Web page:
[To put this in plain english, the parts which rub against each other are left a bit rough, and as the engine runs the parts will scrape against each other until they wear down a bit and have a proper fit. While they're still in the process of scraping, they can get very hot; if they get too hot, they will damage each other in a permanent way.]

Since this sort of heat buildup is very localized, it will not show up on the engine temperature gauge. Therefore, it is important to operate the engine in such a way that the heat buildup will not reach a dangerous level. More on this later.

Stress and Variation: Although the engine parts are metal and, as a rule, quite rigid, they are still subject to slight deformation when stress is applied. The largest stress in a piston engine is that produced by reciprocating parts. The forces involved increase with the square of the RPM. Any deformation will necessarily involve a change in some tolerances inside the engine. Thus, in order for the engine to operate properly over a range of RPMs, it is important that it be exercised over this range during the break-in process so that the wearing parts will experience the range of tolerances they will be subjected to during normal (post-break-in) operation. Further, for the wearing surfaces of reciprocating parts (most notably the piston ring/ cylinder wall interface) operation at a single RPM for an extended period of time will cause the machining process to progress significantly further within the confines of the part's range of travel without progressing at the point just outside that range, thus building up a small ridge of metal just above the point of maximum excursion.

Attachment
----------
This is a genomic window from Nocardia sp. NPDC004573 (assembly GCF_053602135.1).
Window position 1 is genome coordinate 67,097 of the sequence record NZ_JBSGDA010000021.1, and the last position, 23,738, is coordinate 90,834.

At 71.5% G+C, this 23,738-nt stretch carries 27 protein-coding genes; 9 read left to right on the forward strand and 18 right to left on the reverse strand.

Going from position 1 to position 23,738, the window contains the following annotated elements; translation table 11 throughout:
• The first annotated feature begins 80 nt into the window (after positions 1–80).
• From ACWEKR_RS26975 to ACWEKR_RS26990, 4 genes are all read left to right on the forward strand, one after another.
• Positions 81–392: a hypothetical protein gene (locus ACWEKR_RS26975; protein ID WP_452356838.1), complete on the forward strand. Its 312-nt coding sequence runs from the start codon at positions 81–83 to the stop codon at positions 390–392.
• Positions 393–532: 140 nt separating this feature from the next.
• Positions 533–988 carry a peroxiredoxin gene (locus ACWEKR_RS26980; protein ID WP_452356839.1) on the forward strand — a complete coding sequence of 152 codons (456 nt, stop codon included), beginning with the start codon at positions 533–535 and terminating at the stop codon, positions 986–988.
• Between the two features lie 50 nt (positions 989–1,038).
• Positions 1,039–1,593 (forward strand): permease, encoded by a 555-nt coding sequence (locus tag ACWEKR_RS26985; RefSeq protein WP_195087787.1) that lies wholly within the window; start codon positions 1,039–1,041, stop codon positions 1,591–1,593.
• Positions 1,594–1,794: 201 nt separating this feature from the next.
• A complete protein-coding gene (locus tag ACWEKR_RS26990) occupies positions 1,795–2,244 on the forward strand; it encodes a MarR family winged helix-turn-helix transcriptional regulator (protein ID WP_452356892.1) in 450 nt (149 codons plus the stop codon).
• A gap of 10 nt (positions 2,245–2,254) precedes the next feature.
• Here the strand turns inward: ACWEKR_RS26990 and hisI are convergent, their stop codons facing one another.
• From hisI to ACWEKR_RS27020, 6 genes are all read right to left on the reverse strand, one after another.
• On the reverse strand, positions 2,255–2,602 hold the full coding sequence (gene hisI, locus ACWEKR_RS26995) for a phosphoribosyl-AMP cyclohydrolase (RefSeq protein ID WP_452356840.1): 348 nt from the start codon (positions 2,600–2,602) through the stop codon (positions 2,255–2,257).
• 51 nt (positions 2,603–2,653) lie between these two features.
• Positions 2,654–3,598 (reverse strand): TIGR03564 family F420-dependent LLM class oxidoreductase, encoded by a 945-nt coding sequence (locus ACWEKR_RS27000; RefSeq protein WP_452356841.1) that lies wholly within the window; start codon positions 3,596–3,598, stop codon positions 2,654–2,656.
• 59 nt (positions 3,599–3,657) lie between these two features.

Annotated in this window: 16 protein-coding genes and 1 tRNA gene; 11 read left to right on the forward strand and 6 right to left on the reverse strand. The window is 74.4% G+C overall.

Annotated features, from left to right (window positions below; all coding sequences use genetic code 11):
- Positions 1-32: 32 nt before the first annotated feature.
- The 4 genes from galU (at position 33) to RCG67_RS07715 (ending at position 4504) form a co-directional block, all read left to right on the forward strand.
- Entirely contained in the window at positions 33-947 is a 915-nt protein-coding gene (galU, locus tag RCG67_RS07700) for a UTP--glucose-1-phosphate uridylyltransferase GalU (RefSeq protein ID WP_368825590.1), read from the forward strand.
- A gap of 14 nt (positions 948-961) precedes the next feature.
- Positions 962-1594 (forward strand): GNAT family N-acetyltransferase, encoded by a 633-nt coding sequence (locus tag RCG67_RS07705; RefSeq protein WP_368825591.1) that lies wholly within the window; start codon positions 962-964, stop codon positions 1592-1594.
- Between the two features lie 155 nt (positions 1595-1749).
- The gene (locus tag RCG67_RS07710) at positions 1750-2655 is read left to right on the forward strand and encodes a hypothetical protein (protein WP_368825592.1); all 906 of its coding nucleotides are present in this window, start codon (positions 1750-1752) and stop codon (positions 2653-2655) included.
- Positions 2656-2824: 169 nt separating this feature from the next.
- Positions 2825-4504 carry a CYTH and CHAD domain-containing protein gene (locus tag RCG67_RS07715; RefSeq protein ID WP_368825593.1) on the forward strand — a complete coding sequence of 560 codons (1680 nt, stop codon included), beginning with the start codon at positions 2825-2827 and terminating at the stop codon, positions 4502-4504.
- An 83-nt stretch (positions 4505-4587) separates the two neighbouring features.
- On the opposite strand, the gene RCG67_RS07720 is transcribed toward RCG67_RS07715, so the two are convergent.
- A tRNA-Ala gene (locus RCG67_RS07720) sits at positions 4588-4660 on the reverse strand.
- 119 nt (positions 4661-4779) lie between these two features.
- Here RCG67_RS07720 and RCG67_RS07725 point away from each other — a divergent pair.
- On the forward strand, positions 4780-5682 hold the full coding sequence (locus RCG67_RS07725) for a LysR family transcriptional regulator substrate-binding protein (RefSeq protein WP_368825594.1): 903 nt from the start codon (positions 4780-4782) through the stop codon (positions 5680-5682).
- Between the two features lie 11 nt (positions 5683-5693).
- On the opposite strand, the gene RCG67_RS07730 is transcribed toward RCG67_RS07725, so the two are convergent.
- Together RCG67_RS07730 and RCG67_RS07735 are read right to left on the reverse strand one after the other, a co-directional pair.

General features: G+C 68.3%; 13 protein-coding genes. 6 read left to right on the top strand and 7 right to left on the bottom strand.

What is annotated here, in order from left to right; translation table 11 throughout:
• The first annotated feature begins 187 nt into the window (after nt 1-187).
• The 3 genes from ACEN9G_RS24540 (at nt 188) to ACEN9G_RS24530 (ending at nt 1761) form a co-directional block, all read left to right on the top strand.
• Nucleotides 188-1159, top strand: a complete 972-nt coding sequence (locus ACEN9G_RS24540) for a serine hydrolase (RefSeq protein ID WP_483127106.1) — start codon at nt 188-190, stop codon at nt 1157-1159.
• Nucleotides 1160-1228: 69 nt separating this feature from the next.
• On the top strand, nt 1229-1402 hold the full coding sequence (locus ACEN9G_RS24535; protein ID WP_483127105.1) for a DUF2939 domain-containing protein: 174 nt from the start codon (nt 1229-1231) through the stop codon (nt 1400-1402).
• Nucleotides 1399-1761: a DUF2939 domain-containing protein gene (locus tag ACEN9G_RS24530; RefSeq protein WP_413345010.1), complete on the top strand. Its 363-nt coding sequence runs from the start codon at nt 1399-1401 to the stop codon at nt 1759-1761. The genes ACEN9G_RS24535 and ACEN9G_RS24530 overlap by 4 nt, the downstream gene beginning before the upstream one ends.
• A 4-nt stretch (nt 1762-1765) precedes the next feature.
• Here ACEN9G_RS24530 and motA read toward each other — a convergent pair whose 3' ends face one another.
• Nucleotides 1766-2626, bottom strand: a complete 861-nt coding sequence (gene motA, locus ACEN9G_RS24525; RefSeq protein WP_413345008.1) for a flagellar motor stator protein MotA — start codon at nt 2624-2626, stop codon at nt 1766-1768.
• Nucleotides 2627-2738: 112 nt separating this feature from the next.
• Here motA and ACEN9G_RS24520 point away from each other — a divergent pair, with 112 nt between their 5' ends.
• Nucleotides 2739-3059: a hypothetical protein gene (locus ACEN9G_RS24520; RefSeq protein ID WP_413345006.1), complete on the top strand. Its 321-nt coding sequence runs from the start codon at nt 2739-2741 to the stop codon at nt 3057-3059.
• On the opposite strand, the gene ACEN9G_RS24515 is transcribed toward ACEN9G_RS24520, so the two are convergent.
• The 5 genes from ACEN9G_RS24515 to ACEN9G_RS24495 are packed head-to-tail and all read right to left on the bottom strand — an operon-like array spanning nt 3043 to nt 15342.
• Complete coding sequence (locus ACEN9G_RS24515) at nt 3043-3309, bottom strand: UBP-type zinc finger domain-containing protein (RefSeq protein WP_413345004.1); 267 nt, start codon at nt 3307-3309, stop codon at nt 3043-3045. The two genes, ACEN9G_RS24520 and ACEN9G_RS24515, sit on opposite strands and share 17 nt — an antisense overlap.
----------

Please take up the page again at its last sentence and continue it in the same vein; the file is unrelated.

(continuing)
[In order for your engine to run well from 1000 to redline, you need to operate it at all those rpms while it is breaking in. If you don't, the parts won't be used to working at the rpms you neglected, and they won't work as well at those speeds]

Piston Ring Sealing: The seal between the piston ring and the cylinder wall is crucial to getting good economy and performance from the engine. A bad seal will allow more blow-by, reducing the amount of power the engine can produce with each power stroke and thus reducing both its horsepower and fuel economy, as well as allowing combustion gasses to get into the crankcase and contaminate the oil AND allowing oil to get into the combustion chamber and be burned, producing the characteristic blue-smoke-from-the-tailpipe syndrome (note that oil can also get into the combustion chamber via the valve stem guides, but that's not something we can do much about during break-in). The key to getting a good piston ring seal is high combustion chamber pressures. High combustion chamber pressure is produced under hard acceleration; also, the lower the RPM the longer that pressure is maintained during each power stroke. SO - to get a good piston ring seal, hard acceleration at low RPMs will give the best results. Since hard acceleration also produces more heat and more stress (leading to friction and still MORE heat), it should only be used in brief bursts, followed by a couple of minutes of "normal" low-stress operation to allow the heated parts to cool down.

Localized Heat Buildup: As previously mentioned, wearing parts will produce inordinate amounts of heat as they polish each other. This produces local points of intense heat inside the engine, with temperatures far higher than
the engine as a whole (which shows up on the temperature gauge) or even of the surrounding parts. The most susceptable points in an engine for this kind of heat buildup are the crankshaft bearings, which must withstand enormous stress and pressure. If the bearings are allowed to get too hot, they will expand to the point of scoring each other or (*gulp*) binding, producing a spun bearing. During the initial stages of engine break-in, there is no satisfactory way of keeping these bearings cool during even mild engine operation except to turn the engine off after every 10-15 minutes of operation and allow the bearings to cool down.